Enhancing shareholders’ wealth and profit making are the major objectives of a firm (Pandey, 2005). Shareholder’s wealth is mainly influenced by growth in sales, improvement in profit margin, capital investment decisions and capital structure decisions (Azhagaiah & Priya, 2008). Firm performance in this case can be viewed as how well a firm enhances its shareholders’ wealth and the capability of a firm to generate earnings from the capital invested by shareholders. Dividend policy can affect the value of the firm and in turn, the wealth of shareholders (Baker & Powell, 2001).

Dividend or profit allocation decision is one of the four decision areas in finance. Dividend decisions are important because they determine what funds flow to investors and what funds are retained by the firm for investment (Ross, Westerfield & Jaffe, 2002). More so, they provide information to stakeholders concerning the company’s performance. Firm investments determine future earnings and future potential dividends, and influence the cost of capital (Foong, Zakaria & Tan, 2007). Dividend policy is therefore, considered to be one of the most important financial decisions that corporate managers encounter (Baker & Powell, 1999). It has potential implications for share prices and hence returns to investors, the financing of internal growth and the equity base through retentions together with its gearing and leverage (Omran & Pointon, 2004). There has been emerging consensus that there is no single explanation of dividends. According to Brook et al. (1998) there are many determinants of corporate divided policy.

Frankfurtet and McGoun (2000) posited that the dividend puzzle, both as a share value-enhancing feature and as a matter of policy is one of the most challenging topics of modern financial economics. Mizuno (2007) agrees to the fact that a firm ought to pay dividends to shareholders if it cannot identify suitable investments which would bring higher returns than those expected by the shareholders. Dividend distribution to shareholders varies in cash or by issue of additional shares. Whether to pay cash dividend or issue further shares would depend on the level of the company’s unappropriated profit or excess cash. Payment of dividend is usually met by the company from its earnings and cash flow (Ahmed &Javid, 2009).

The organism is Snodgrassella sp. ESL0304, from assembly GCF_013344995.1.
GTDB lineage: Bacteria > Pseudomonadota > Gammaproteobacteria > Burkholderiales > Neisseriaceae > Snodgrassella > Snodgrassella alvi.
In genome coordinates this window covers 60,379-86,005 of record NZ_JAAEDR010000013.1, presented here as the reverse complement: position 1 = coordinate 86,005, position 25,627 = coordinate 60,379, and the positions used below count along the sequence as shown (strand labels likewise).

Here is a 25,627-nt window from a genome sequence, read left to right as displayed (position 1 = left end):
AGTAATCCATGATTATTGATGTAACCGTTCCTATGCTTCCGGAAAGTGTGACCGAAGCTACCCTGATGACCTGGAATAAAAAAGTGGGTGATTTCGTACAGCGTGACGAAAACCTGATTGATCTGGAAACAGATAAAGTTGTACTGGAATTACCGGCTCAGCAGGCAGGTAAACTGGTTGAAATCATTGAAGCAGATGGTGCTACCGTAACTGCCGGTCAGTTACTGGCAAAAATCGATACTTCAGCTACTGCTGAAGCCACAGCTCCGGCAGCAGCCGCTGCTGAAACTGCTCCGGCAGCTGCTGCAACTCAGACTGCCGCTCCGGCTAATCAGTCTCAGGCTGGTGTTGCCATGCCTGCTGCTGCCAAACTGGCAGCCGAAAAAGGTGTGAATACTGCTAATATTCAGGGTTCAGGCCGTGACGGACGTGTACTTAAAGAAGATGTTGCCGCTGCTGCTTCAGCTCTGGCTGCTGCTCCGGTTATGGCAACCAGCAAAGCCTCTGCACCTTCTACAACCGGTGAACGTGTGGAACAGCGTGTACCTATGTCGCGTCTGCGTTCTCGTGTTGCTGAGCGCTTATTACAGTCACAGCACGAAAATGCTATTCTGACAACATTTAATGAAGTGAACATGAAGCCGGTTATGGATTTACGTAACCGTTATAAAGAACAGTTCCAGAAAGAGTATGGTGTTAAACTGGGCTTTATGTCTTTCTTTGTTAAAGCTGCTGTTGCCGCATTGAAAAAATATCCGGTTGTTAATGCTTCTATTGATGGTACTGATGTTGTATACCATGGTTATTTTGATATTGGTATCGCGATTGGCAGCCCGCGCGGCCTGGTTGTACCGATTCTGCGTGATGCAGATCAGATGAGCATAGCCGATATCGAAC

The proportion of dividend paid to the total earnings is technically referred to as payout ratio. A high payout ratio shows management’s confidence in the stability and growth of future earnings while a low payout ratio suggests that management is not confident of the stability of earnings or sustainability of earnings growth (Arnott & Asness, 2003). The larger the proportion of dividend paid, the fewer funds are retained for investments and the more the company would have to shift to alternative sources of funds such as issue of additional shares and or debt capital to finance selected viable projects (Sindhu, 2014). Therefore, the decision between paying dividend and retaining earnings is taken seriously by both investors and management and has been the subject of considerable research by economists for some years back (John & Muthusamy, 2013).